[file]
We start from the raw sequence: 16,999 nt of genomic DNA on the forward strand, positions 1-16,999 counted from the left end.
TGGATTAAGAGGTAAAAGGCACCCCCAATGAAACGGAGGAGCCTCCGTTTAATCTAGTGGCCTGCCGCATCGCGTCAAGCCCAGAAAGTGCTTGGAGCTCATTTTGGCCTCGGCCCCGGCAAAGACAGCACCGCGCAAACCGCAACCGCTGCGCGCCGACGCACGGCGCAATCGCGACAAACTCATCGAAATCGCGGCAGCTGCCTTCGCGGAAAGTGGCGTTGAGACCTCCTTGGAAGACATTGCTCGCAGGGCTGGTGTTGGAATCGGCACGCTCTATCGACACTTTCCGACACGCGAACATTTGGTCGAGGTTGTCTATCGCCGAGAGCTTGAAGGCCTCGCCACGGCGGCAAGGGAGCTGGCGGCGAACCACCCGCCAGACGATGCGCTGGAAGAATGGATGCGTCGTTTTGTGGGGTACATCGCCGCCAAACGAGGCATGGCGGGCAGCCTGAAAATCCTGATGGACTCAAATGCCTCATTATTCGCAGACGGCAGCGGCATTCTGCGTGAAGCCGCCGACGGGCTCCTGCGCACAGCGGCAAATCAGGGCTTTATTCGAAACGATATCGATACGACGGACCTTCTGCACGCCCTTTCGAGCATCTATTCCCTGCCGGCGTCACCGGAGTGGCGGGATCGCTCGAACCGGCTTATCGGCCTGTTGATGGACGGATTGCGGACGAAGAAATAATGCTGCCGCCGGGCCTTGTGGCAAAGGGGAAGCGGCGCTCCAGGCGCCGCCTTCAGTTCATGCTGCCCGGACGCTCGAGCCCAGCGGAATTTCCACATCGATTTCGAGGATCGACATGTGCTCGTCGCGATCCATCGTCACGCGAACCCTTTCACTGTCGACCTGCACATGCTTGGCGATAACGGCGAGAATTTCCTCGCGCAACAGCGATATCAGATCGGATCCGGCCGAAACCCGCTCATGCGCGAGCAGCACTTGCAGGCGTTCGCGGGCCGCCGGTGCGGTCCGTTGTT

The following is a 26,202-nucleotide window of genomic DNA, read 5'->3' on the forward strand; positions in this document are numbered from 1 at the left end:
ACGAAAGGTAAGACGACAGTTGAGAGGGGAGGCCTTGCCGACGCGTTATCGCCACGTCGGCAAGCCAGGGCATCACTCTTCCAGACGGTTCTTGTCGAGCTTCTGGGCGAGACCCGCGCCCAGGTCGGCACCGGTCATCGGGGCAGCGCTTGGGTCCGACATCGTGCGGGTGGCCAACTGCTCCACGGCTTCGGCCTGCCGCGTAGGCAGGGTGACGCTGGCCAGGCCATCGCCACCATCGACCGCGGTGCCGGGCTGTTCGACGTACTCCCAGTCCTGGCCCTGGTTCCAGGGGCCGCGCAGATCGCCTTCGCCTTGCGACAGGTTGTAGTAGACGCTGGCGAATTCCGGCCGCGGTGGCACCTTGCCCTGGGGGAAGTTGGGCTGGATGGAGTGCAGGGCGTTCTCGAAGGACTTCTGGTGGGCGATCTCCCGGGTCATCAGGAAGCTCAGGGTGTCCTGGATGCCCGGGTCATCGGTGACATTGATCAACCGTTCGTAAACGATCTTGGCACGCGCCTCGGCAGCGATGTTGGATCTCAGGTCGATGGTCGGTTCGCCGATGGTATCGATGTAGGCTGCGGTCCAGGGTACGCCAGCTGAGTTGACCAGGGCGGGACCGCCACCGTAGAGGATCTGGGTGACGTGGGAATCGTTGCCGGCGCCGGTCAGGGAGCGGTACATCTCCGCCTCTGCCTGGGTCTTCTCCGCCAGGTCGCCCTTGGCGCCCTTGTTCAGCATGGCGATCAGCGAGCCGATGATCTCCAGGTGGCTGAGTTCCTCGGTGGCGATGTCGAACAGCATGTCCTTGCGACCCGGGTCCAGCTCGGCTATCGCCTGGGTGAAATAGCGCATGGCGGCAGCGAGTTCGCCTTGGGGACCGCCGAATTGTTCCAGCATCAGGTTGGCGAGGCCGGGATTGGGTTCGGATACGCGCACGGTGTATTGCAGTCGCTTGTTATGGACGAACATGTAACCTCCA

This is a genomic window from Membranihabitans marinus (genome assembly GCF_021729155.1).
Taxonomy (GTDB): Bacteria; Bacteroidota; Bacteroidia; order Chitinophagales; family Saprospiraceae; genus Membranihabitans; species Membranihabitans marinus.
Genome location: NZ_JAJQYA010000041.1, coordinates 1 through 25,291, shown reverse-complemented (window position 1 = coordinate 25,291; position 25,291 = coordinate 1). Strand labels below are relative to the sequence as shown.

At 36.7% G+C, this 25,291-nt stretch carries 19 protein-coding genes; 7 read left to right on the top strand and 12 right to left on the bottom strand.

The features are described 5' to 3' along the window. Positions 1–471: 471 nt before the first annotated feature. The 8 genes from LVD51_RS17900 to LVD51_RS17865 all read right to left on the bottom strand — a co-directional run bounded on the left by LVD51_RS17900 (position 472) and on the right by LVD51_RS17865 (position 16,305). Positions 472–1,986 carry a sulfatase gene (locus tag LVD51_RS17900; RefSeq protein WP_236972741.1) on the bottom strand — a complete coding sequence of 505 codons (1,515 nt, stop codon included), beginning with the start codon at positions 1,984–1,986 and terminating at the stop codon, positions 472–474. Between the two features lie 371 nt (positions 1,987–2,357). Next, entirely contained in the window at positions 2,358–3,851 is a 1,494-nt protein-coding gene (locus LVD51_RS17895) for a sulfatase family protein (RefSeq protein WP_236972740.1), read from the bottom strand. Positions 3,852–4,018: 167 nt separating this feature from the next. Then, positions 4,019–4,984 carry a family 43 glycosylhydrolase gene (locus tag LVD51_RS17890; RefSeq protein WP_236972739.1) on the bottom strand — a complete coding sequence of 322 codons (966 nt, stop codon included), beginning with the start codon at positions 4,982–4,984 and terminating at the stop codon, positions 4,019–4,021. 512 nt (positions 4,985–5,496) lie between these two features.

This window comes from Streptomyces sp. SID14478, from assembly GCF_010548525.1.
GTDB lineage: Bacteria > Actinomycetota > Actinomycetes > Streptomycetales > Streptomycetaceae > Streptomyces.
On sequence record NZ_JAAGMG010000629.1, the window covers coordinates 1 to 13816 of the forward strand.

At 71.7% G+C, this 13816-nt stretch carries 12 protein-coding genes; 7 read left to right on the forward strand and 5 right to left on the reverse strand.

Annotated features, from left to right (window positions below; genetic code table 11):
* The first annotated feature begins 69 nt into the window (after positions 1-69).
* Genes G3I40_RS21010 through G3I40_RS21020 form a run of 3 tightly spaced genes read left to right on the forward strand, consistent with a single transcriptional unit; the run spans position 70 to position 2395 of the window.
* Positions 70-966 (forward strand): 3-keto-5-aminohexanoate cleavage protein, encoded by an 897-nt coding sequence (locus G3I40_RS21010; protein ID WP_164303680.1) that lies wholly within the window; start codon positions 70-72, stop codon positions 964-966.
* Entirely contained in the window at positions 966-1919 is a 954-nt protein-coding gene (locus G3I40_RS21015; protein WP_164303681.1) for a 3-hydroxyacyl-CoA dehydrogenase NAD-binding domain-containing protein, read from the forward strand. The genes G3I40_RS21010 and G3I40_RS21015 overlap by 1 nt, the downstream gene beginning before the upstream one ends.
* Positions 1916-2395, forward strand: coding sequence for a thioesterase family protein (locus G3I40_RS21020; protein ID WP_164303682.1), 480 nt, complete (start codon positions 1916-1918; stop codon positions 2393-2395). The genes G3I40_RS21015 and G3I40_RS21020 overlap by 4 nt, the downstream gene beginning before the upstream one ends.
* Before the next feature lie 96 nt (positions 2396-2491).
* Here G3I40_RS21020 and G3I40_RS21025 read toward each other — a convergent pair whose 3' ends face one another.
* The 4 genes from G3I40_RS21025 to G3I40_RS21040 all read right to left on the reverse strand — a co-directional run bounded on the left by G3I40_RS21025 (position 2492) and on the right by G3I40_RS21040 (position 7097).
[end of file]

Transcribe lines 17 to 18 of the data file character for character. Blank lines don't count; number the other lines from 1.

* Positions 70-966 (forward strand): 3-keto-5-aminohexanoate cleavage protein, encoded by an 897-nt coding sequence (locus G3I40_RS21010; protein ID WP_164303680.1) that lies wholly within the window; start codon positions 70-72, stop codon positions 964-966.
* Entirely contained in the window at positions 966-1919 is a 954-nt protein-coding gene (locus G3I40_RS21015; protein WP_164303681.1) for a 3-hydroxyacyl-CoA dehydrogenase NAD-binding domain-containing protein, read from the forward strand. The genes G3I40_RS21010 and G3I40_RS21015 overlap by 1 nt, the downstream gene beginning before the upstream one ends.